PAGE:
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anonymous
 5 years ago
Help with proving W = (1,2,4x+3Y) not a vector
anonymous
 5 years ago
Help with proving W = (1,2,4x+3Y) not a vector

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anonymous
 5 years ago
Best ResponseYou've already chosen the best response.0are there any more details to this question?

anonymous
 5 years ago
Best ResponseYou've already chosen the best response.0x and y are real numbers and V = R3

anonymous
 5 years ago
Best ResponseYou've already chosen the best response.0Help with proving W = (1x,2y,4x+3Y) not a vector , x and y are real numbers and V = R3

anonymous
 5 years ago
Best ResponseYou've already chosen the best response.0not a vector or not a vector space?

anonymous
 5 years ago
Best ResponseYou've already chosen the best response.0not a vector sub space

anonymous
 5 years ago
Best ResponseYou've already chosen the best response.0okay, makes more sense now

anonymous
 5 years ago
Best ResponseYou've already chosen the best response.0it appears to pass the conditions to be a subspace of R^3

anonymous
 5 years ago
Best ResponseYou've already chosen the best response.0how to prove with addition

anonymous
 5 years ago
Best ResponseYou've already chosen the best response.0Let \[\vec{a}=(x_1,2y_2,4x_1+3y_1)\] and \[\vec{b}=(x_2,y_2,4x_2+3y_2)\] be in W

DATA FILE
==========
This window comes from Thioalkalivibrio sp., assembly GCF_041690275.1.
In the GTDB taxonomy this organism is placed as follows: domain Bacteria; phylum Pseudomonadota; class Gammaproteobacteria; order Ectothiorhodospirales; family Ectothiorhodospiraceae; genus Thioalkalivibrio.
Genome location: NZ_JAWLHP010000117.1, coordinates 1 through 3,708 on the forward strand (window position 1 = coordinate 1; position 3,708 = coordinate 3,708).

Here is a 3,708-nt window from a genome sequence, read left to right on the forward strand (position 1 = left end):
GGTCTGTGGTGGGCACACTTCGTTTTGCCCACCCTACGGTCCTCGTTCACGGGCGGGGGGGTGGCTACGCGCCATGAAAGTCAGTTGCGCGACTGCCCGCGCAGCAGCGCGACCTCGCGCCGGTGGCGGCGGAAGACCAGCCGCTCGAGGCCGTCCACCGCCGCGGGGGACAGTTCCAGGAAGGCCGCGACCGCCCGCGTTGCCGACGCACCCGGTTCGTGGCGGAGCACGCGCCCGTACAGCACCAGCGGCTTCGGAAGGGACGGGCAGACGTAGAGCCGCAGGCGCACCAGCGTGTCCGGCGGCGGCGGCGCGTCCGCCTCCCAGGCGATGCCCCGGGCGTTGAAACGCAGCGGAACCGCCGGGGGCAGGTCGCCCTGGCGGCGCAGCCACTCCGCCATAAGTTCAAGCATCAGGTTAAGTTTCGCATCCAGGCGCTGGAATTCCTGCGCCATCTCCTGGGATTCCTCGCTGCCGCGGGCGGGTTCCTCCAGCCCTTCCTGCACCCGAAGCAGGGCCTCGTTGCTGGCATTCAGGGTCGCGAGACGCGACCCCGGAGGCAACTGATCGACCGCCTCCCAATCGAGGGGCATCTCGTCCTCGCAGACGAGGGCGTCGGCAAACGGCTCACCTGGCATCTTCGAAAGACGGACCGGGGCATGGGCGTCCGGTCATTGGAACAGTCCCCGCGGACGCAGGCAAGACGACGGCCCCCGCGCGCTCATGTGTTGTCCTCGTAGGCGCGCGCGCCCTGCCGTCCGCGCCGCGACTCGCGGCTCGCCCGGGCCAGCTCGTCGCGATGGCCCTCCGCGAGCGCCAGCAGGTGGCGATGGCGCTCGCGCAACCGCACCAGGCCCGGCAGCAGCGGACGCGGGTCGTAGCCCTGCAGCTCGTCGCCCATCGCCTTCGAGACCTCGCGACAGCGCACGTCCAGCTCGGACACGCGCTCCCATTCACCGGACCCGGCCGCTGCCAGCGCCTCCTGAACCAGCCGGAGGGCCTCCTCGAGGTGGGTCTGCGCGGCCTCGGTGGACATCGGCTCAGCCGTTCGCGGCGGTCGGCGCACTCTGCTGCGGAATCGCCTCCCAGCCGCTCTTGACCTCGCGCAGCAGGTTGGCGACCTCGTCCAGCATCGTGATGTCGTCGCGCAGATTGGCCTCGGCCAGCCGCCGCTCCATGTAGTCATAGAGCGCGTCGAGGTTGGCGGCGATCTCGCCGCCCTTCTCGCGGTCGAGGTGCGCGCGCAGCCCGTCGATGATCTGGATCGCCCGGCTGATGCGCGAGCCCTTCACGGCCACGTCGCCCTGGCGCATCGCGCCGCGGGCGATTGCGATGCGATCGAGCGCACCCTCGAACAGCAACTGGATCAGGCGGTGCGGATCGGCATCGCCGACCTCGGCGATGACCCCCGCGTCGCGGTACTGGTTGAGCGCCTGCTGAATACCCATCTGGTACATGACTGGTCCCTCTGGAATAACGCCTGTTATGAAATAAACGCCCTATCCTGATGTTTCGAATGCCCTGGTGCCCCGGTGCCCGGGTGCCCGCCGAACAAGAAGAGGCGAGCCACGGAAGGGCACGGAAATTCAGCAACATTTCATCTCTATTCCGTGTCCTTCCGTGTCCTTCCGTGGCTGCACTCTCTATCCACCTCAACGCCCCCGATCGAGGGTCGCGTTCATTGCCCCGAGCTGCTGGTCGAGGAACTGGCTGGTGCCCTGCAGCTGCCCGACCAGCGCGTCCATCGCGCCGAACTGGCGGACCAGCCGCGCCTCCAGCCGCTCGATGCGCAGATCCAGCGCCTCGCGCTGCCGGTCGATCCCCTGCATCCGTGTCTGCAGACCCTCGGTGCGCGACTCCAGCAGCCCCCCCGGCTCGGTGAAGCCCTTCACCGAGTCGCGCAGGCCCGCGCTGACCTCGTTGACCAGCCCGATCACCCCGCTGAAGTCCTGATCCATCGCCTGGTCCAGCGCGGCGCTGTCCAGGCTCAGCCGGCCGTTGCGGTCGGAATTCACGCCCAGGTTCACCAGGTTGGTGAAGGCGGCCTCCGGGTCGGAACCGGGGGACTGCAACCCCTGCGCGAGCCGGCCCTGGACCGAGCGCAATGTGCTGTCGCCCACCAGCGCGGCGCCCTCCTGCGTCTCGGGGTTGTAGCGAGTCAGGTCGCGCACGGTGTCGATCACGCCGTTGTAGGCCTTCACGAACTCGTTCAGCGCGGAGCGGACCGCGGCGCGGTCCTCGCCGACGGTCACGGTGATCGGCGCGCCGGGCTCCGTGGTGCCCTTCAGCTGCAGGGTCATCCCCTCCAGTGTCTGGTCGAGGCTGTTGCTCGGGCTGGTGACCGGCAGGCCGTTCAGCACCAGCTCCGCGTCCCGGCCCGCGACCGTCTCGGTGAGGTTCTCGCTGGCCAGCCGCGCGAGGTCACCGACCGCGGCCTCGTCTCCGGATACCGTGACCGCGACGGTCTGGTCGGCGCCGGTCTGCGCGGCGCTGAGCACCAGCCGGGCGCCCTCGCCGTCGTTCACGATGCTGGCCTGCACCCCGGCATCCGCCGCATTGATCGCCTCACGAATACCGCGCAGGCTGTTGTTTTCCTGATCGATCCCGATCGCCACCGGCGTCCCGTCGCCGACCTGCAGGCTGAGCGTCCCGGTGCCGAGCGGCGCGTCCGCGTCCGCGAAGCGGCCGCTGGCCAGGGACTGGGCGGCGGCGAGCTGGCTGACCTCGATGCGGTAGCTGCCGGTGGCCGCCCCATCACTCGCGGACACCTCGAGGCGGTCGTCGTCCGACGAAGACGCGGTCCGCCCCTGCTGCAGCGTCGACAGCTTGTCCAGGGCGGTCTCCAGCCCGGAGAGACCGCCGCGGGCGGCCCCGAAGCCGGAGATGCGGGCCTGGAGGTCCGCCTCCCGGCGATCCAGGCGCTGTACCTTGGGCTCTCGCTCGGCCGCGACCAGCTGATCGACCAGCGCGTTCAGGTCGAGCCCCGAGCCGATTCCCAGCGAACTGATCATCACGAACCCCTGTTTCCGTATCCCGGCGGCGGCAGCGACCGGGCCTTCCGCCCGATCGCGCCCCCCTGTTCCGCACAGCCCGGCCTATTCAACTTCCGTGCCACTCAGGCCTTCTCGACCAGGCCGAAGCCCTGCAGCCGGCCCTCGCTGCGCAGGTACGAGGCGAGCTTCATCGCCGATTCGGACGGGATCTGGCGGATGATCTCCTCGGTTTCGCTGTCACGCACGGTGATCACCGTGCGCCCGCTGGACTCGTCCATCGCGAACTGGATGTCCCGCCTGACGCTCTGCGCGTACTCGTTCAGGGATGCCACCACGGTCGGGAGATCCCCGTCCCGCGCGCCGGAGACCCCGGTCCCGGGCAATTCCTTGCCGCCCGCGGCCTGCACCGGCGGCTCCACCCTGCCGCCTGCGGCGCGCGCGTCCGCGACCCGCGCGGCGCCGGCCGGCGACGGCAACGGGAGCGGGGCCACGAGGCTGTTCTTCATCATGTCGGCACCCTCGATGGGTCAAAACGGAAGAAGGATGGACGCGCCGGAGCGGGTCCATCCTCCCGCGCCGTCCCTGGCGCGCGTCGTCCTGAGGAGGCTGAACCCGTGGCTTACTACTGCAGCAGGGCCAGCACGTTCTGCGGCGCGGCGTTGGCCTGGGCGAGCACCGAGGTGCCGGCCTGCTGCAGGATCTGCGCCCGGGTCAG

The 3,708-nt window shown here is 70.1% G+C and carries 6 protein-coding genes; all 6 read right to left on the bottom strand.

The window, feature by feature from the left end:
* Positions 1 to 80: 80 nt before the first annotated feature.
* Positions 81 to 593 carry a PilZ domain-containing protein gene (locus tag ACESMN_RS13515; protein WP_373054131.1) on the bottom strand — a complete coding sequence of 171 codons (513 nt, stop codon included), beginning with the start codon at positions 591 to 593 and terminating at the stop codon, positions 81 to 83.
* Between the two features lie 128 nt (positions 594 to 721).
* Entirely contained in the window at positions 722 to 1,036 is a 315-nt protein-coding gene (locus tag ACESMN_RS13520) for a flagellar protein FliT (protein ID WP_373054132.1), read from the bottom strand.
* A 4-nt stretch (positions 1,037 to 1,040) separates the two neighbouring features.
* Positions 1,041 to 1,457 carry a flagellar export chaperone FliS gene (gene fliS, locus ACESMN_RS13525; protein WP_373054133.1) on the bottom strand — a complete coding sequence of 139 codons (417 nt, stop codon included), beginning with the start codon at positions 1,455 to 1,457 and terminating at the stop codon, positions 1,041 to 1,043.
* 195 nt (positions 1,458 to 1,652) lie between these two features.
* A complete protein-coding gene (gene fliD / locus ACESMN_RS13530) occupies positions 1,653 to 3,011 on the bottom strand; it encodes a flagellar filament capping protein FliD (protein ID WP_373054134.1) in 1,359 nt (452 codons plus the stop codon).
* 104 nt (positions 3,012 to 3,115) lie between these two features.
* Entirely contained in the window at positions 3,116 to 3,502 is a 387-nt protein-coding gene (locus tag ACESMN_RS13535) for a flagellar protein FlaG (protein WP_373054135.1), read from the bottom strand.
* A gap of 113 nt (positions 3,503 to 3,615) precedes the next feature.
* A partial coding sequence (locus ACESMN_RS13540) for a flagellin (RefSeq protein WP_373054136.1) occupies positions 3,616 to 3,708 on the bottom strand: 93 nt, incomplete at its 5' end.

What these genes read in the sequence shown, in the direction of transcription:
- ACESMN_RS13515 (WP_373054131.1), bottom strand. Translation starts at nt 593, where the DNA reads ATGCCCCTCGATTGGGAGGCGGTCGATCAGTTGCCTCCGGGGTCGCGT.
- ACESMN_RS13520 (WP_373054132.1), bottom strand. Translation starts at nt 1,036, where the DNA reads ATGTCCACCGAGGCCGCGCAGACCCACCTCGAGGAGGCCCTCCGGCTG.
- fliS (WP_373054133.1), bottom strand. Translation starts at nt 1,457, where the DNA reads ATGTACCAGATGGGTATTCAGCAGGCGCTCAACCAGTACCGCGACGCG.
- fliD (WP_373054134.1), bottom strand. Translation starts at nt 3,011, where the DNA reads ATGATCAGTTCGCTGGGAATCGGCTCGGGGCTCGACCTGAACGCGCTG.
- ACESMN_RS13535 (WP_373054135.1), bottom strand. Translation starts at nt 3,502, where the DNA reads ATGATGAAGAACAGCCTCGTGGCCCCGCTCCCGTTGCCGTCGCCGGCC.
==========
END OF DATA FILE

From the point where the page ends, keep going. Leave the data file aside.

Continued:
anonymous
 5 years ago
Best ResponseYou've already chosen the best response.0Now \[\vec{a}+\vec{b}=(x_1+x_2,y_1+y_2,4x_1+3y_1+4x_2+3y_2)\] group and factor the third component to get \[(x_1+x_2,y_1+y_2,4(x_1+x_2)+3(y_1+y_2))\]

anonymous
 5 years ago
Best ResponseYou've already chosen the best response.0since \[x_1,x_2,y_1,y_2\in \mathbb{R}\] clearly this vector sum of arbitrary vectors in W is in W

anonymous
 5 years ago
Best ResponseYou've already chosen the best response.0I should have made the statement about \[x_1,x_2,y_1,y_2\in \mathbb{R}\] first of course

anonymous
 5 years ago
Best ResponseYou've already chosen the best response.0Thank you I am reviewing to make sure I understand.

anonymous
 5 years ago
Best ResponseYou've already chosen the best response.0would it work the same if W = x,2y,4x  3Y

anonymous
 5 years ago
Best ResponseYou've already chosen the best response.0it should, but I have not tried it, Proving a subspace is one of those "turn the crank" type proofs in linear algebra that may seem a little abstract at first but once yo get the process down is straight forward but sometimes tedious...

anonymous
 5 years ago
Best ResponseYou've already chosen the best response.0IS W subspace of V, W is the set of all functions F(0)=1 , V=C(\[\infty\],\[\infty\])
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